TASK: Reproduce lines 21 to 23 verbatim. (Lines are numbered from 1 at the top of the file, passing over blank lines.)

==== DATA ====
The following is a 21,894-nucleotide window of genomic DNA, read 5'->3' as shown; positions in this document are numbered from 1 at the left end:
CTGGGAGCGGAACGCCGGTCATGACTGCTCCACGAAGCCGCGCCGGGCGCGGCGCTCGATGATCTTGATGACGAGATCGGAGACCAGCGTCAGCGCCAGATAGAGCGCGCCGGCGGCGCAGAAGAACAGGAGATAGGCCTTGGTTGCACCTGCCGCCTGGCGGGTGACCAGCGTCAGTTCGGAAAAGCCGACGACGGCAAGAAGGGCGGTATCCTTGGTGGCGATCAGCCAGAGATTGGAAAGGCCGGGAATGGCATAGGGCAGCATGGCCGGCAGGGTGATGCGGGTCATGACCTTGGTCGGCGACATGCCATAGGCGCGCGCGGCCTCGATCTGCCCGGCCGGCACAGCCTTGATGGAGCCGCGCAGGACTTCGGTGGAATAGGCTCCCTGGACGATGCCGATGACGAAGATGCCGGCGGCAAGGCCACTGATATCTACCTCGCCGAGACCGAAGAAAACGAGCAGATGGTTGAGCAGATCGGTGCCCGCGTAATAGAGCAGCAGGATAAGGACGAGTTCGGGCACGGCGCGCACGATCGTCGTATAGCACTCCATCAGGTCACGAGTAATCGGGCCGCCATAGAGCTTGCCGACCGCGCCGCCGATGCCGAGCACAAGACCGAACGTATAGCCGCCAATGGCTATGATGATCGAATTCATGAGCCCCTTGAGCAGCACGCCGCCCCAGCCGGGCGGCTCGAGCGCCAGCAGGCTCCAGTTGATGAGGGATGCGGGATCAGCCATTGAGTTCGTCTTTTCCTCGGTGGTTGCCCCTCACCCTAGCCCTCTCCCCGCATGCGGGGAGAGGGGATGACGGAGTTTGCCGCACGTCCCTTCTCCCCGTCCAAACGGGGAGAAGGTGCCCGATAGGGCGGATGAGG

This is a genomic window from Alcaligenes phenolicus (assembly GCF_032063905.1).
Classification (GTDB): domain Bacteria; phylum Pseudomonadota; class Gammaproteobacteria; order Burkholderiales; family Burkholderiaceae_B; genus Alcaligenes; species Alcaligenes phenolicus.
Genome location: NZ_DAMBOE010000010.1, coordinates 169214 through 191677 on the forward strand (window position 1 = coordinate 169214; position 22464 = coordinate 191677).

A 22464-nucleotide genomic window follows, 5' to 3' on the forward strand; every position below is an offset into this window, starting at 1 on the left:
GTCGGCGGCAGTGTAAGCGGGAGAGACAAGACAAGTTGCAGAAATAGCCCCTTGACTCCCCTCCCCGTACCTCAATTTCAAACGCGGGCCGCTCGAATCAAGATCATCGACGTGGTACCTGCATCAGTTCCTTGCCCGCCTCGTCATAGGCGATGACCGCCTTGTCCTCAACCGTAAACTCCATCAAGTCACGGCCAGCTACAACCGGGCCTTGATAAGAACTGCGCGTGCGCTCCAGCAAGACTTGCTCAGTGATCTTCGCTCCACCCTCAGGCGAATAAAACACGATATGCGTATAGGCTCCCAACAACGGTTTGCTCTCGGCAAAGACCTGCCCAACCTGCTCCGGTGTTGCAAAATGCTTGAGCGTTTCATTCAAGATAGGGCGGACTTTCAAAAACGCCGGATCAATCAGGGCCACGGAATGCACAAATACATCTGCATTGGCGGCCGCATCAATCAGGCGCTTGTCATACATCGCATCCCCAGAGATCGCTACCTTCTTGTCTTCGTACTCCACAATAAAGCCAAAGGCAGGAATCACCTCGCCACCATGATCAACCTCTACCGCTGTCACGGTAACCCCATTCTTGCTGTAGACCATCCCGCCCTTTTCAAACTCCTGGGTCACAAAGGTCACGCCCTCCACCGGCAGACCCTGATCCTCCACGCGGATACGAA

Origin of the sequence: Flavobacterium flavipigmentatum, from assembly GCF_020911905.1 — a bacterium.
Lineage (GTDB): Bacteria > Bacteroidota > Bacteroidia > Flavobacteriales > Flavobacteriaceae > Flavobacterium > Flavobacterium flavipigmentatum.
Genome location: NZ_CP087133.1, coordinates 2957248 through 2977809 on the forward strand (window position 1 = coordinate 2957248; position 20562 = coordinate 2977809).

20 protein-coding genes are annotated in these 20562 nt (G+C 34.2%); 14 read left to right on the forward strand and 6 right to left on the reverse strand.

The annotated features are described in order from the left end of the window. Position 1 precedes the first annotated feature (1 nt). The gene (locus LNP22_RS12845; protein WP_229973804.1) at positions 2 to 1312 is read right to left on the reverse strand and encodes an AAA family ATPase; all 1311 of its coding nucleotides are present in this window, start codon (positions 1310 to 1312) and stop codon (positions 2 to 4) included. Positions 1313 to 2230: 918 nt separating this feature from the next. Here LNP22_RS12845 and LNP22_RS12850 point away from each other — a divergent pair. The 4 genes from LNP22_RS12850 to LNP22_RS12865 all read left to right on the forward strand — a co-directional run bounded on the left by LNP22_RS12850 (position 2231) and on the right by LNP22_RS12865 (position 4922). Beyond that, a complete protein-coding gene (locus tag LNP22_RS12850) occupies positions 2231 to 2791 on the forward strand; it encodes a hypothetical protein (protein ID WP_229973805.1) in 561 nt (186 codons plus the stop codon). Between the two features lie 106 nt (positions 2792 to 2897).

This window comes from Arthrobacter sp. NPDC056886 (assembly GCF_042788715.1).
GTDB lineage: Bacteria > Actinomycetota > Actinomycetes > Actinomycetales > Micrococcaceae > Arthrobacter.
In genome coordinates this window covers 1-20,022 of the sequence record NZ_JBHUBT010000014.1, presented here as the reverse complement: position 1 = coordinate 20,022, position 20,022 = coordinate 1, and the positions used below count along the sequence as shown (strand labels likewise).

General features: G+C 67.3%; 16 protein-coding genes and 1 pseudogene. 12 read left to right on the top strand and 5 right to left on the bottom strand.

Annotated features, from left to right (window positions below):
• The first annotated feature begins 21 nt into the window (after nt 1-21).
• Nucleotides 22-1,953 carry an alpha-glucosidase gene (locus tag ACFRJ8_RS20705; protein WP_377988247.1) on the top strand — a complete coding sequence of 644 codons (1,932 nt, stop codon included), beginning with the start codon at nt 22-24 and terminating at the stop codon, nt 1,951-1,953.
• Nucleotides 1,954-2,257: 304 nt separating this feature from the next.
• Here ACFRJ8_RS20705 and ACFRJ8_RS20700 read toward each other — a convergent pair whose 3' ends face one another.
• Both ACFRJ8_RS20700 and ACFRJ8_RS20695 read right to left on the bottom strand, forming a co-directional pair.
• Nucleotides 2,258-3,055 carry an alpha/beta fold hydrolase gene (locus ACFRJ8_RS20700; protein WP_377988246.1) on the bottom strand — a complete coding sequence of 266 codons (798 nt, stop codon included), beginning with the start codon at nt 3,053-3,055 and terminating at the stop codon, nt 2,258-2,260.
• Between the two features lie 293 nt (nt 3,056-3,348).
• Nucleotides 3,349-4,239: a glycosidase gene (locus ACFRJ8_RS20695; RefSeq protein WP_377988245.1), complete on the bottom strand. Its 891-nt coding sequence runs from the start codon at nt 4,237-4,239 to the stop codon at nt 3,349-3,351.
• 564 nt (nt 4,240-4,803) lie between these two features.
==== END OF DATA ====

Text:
• Here ACFRJ8_RS20705 and ACFRJ8_RS20700 read toward each other — a convergent pair whose 3' ends face one another.
• Both ACFRJ8_RS20700 and ACFRJ8_RS20695 read right to left on the bottom strand, forming a co-directional pair.
• Nucleotides 2,258-3,055 carry an alpha/beta fold hydrolase gene (locus ACFRJ8_RS20700; protein WP_377988246.1) on the bottom strand — a complete coding sequence of 266 codons (798 nt, stop codon included), beginning with the start codon at nt 3,053-3,055 and terminating at the stop codon, nt 2,258-2,260.